SRU partners with Hill District organization to share Pittsburgh’s history


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Slippery Rock University faculty and students have contributed to Hill District Digital History Project, available online at

Dec. 4, 2023

SLIPPERY ROCK, Pa. — The history and culture of Pittsburgh's Hill District neighborhood is being preserved and shared with a wider audience thanks to a recent partnership with Slippery Rock University's History Department.

Aaron Cowan, an SRU professor of history, and graduate students from his Public History course, recently helped the Hill Community Development Corporation launch the Hill District Digital History Project, available online at

   From left, SRU professor Aaron Cowan
   with Hill CDC representatives Diane
Marimba Milliones and Dillon

"This is a way to get stories, information and other content about the Hill out to everyone," said Cowan, whose academic research centers on urban and public history. "Building a museum and putting on exhibits can take decades and millions of dollars, but this is a project that we've gotten up and running in a little over six months and it's something that people can access all over the world."

"We hope to see this project grow in volume and depth as it facilitates dialogue with local, national and international audiences," said Marimba Milliones, president and CEO of Hill CDC. "It's the foundation of an incredible digital technology resource."

Earlier this year, Cowan reached out to Milliones after reading a news story about a Hill District landmark, Freedom Corner. After some brainstorming sessions, they developed a plan to develop a website using Curatescape, a humanities-based digital platform for location-based storytelling.

Twelve students from Cowan's Public History course worked on the project over the summer, writing articles, interviewing subjects and curating photos and videos. Last month, the site was announced to the public at a launch event at the New Granada Square Apartments Community Room in Pittsburgh.

"We're trying make this a collaborative partnership where we've got people in the community contributing and telling their own stories," Cowan said. "There are a lot of stories out there that are told by journalists and through other sources, but this provides a centralized location that's accessible to everyone. The community has control over it, and it's not filtered through whatever angle the media or an outside academic historian wants to put on it."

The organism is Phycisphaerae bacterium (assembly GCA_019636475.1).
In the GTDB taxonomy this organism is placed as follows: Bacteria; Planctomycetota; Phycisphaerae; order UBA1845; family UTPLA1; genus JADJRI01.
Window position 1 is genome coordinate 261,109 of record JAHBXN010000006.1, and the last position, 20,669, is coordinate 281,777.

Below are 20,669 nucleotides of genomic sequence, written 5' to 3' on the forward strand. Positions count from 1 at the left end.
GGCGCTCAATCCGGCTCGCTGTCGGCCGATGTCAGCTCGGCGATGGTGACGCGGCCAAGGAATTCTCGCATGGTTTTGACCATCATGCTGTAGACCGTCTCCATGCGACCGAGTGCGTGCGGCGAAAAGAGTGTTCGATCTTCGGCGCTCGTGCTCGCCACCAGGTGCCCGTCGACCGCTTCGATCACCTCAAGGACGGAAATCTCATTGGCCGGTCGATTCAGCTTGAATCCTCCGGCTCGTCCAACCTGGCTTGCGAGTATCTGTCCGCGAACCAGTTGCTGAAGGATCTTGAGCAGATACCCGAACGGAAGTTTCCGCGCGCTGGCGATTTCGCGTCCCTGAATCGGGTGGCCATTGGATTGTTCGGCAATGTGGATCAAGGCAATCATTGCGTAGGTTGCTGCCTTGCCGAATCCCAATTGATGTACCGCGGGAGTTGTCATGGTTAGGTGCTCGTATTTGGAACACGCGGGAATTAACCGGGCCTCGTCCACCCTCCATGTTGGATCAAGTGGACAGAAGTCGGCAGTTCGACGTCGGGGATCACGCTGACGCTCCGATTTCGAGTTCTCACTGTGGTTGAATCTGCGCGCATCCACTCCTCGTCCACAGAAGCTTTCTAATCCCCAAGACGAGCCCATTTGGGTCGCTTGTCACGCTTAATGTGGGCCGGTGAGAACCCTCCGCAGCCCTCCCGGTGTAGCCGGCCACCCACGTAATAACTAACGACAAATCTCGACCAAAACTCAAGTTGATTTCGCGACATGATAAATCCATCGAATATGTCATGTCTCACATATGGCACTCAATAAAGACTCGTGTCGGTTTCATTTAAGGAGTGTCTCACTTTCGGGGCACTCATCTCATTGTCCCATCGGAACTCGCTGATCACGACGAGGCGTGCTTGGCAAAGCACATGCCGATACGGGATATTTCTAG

"As someone who grew up in the Hill District with deep family ties to the community, working on the Hill CDC's Digital History Project is incredibly exciting," said Jennifer Whitley, a community historian involved with the project. "It gives those who know and love the Hill an opportunity to tell and write our own stories rather than allowing anyone else to do that for us and perhaps rewrite them."

The Hill District Digital History Project includes written stories enhanced by digital images, audio and video from historical archives. They are collected and curated by community historians like Whitley, or through contributors like Alyssa Chesek, an SRU graduate student from Taylor.

Chesek wrote a story about the Crystal Barber Shop she interviewed Michelle Slater, the daughter of the shop's manager and barber, Harold Slater.

"The community members are telling the stories; we are the means through which the stories are being told," Chesek said. "As a history student, this experience really helped me to appreciate local history. What we work on in our graduate coursework can be broad and big picture, but places and institutions that people interact with on a daily basis often go unnoticed because people are so immersed in them. You're really getting that personal aspect that you don't necessarily get in broader histories."

Digital technologies make it possible for someone to take a guided tour of the Hill District by using a smartphone, and QR codes that can be placed near landmarks and on buses can make the stories more accessible and spark people's curiosity.

"It's relatively inexpensive and in a lot of ways, this technology democratizes people's access to history," Cowan said.

SRU undergraduate students will have opportunities to contribute, including those in Digital History and African American History courses. Cowan said organizers would also like to involve other universities in the region.

"This is just the start, and hopefully this is a project that lives and grows for years," Cowan said. "It's such a fantastic experience for our students. What they are writing and researching is out there for people to read, and it really can make a difference."

The Hill District is part of Pittsburgh's rich history. In the 19th century, many immigrants called the Hill District home, and it became a destination for Black Americans who moved from the South to industrial urban centers of the North, during a time known as the Great Migration.

"The Hill District became the predominant center of Black life and culture in Pittsburgh," Cowan said.

Famous jazz musicians like Louis Armstrong and Duke Ellington played in the Hill District; playwright August Wilson, known as "theater's poet of Black America," was from the Hill District; and the neighborhood was home to the Pittsburgh Courier, one of the most influential African American weekly newspapers in the nation.

"The Hill District has embraced the importance of building upon the African American cultural legacy while planting one foot firmly in the future," Milliones said. "This is one example of how we can share a fuller and more complete American story for generations to come."

MEDIA CONTACT: Justin Zackal | 724.738.4854 |